Iron and the female athlete: a review of dietary treatment methods for improving iron status and exercise performance - HZM

Alaunyte et al. Journal of the International Society of Sports Nutrition (2015) 12:38
DOI 10.1186/s12970-015-0099-2

 REVIEW                                                                                                                                        Open Access

Iron and the female athlete: a review of
dietary treatment methods for improving
iron status and exercise performance
Ieva Alaunyte1,2, Valentina Stojceska1,3,4* and Andrew Plunkett1

  Iron is a functional component of oxygen transport and energy production in humans and therefore is a critically
  important micronutrient for sport and exercise performance. Athletes, particularly female athletes participating in
  endurance sport, are at increased risk of compromised iron status due to heightened iron losses through menstruation
  and exercise-induced mechanisms associated with endurance activity. Conventionally oral iron supplementation is used
  in prevention or/and treatment of iron deficiency. However, this approach has been criticised because of the side effects
  and increased risk of iron toxicity associated with the use of supplements. Thus, more recently there has been a growing
  interest in using dietary modification rather than the use of supplements to improve iron status of athletes. Dietary iron
  treatment methods include the prescription of an iron-rich diet, or/and haem iron-based diet, dietary advice counselling
  and inclusion of novel iron-rich products into the daily diet. Although studies using dietary modification are still scarce,
  current literature suggests that dietary iron interventions can assist in maintaining iron status in female athletes, especially
  during intensive training and competition. Future research should focus on the most efficient method(s) of dietary
  modification for improvement of iron status and whether these approaches can have a favourable impact on sports and
  exercise performance.
  Keywords: Dietary iron, Iron-deficiency, Female athletes, Serum ferritin

Introduction                                                                          Iron deficiency treatments include oral supplements,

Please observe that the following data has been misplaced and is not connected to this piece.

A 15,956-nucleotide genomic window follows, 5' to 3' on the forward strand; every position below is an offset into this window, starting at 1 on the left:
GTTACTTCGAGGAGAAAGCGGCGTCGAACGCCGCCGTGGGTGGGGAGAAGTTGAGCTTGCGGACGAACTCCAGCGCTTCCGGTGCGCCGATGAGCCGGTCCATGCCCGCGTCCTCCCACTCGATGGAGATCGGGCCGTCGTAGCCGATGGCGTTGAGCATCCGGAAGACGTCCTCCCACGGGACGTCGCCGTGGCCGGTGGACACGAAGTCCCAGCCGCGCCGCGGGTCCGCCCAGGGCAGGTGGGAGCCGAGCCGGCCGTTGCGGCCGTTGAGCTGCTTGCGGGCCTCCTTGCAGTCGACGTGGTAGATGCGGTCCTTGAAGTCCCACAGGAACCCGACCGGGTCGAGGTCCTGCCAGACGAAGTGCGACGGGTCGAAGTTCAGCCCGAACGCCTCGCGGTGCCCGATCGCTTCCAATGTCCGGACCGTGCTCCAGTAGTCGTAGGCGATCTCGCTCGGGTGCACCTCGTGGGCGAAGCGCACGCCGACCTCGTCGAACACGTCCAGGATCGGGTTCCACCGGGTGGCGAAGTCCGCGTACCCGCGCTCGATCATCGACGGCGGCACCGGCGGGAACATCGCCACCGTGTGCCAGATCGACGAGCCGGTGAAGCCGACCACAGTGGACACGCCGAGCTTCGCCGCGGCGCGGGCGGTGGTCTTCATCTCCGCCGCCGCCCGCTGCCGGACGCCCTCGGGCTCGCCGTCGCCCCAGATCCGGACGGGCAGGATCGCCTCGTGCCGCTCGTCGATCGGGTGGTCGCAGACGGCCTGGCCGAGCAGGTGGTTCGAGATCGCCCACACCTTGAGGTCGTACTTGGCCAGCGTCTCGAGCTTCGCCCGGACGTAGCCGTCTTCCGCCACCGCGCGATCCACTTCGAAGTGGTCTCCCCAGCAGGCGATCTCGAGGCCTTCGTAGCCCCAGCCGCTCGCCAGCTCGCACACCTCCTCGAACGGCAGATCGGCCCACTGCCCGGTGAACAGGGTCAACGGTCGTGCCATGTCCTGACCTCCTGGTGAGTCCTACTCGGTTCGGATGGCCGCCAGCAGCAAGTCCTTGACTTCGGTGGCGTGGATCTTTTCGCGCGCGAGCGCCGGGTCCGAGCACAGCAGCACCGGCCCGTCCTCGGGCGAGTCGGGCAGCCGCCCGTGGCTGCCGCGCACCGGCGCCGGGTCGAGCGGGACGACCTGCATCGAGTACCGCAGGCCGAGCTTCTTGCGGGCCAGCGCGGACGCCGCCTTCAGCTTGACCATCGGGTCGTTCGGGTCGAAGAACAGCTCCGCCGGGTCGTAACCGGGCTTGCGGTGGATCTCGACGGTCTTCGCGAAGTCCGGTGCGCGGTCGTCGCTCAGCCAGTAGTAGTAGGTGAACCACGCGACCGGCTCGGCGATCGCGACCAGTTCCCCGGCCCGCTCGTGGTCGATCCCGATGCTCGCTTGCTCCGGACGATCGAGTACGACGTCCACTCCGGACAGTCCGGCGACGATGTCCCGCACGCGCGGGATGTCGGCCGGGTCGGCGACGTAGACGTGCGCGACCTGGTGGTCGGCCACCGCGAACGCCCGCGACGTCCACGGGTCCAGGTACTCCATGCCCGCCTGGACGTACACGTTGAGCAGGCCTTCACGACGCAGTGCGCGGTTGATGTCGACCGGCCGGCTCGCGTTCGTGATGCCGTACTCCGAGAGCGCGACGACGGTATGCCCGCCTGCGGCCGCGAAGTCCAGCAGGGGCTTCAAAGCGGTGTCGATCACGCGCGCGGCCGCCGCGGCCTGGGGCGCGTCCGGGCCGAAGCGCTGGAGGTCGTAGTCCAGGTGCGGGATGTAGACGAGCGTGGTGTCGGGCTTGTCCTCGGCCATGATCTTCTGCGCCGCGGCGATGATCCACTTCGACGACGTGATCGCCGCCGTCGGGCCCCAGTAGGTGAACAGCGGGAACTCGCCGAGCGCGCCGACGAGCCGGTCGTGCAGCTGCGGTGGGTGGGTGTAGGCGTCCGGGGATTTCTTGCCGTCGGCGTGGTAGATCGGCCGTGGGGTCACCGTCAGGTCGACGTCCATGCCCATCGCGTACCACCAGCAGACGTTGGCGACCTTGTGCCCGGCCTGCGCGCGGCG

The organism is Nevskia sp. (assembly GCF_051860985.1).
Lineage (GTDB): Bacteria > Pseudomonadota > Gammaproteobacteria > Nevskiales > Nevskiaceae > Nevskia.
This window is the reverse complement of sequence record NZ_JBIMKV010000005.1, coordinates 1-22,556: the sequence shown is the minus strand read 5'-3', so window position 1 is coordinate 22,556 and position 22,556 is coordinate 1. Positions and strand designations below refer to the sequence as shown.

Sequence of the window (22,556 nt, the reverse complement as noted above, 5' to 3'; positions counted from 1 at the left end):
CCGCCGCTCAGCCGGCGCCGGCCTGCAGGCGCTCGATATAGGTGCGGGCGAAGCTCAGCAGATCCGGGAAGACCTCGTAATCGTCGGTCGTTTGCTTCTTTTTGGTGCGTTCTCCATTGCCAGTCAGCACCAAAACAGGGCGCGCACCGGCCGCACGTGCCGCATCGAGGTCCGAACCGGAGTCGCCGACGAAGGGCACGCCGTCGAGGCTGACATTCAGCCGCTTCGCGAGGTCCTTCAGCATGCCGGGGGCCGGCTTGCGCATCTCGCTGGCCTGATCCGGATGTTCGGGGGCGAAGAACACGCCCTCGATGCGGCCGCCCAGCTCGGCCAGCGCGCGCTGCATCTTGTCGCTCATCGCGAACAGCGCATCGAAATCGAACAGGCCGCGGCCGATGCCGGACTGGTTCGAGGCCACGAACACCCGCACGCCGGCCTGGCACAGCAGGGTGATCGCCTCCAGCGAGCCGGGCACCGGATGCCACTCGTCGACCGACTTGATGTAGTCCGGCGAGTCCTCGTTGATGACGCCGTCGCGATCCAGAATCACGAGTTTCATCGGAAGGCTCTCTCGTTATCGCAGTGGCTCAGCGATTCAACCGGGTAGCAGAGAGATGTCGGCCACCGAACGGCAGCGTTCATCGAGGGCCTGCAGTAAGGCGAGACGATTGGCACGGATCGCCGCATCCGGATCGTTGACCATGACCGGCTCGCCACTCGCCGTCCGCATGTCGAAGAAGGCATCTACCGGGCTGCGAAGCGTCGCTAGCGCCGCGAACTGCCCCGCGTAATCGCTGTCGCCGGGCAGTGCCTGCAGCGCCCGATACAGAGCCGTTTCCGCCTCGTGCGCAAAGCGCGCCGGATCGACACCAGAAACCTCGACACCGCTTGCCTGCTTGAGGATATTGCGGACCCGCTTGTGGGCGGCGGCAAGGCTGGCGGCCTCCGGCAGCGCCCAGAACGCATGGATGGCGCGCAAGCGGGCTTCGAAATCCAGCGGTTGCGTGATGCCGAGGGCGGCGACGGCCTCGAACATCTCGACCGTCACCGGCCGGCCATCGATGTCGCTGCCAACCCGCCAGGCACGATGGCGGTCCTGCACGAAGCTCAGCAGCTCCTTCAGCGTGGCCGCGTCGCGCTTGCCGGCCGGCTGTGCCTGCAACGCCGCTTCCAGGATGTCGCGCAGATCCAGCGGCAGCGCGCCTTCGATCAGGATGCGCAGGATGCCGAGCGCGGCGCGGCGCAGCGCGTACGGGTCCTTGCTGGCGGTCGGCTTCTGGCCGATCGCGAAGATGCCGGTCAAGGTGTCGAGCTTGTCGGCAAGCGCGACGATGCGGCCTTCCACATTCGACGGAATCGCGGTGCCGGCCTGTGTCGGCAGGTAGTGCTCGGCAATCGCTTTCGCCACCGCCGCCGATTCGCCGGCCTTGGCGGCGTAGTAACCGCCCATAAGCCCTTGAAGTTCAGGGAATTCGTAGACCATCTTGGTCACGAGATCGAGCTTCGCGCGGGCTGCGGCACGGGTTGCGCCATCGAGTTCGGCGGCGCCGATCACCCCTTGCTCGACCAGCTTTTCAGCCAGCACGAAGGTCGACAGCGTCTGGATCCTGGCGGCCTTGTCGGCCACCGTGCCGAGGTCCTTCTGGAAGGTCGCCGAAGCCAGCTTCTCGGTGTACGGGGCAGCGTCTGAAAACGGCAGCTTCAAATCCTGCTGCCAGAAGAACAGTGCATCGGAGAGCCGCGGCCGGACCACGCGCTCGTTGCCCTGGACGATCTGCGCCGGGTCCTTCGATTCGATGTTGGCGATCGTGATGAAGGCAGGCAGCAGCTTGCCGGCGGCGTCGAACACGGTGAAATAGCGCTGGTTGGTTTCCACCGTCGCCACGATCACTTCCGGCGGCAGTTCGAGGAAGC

Adequate nutrient intake is essential for achieving opti-                           intramuscular or intravenous injections, and dietary iron
mal athletic performance. Female athletes generally meet                            treatments such as modification of diet through dietary
macronutrient and micronutrient requirements with the                               advice and counselling, inclusion of iron fortified prod-
exception of iron [1, 2]. Iron is an essential micronu-                             ucts or naturally iron-rich products into the daily diet.
trient in energy production pathways and is a functional                            Although conventional treatments of oral iron supple-
component of haemoglobin and myoglobin [3]. Female                                  ments and injections improve iron status in athletes [5],
athletes are considered to be at a greater risk of compro-                          these methods often cause side effects including abdom-
mised iron status which may lead to iron deficiency                                 inal discomfort, constipation and nausea [6] and may
(with or without anaemia) due to negative iron balance                              present a risk of iron overload associated with unneces-
contributed by insufficient dietary iron intake, menstru-                           sary or unmonitored usage [7]. Thus dietary modifica-
ation, increased iron losses associated with haemolysis,                            tion is suggested as a preferred strategy for ensuring
sweating, gastrointestinal bleeding and exercise induced                            adequate iron intake, maintenance of iron status, and as
acute inflammation [4].                                                             the first line of action in the prevention of iron defi-
                                                                                    ciency in female athletes [8, 9].
                                                                                      Iron fortified products have been successfully used to
* Correspondence:                                  increase haemoglobin, serum ferritin levels and to
 Department of Food and Tourism Management, Manchester Metropolitan
University, Manchester M14 6HR, UK
                                                                                    reduce the risk of iron deficiency in general adult popu-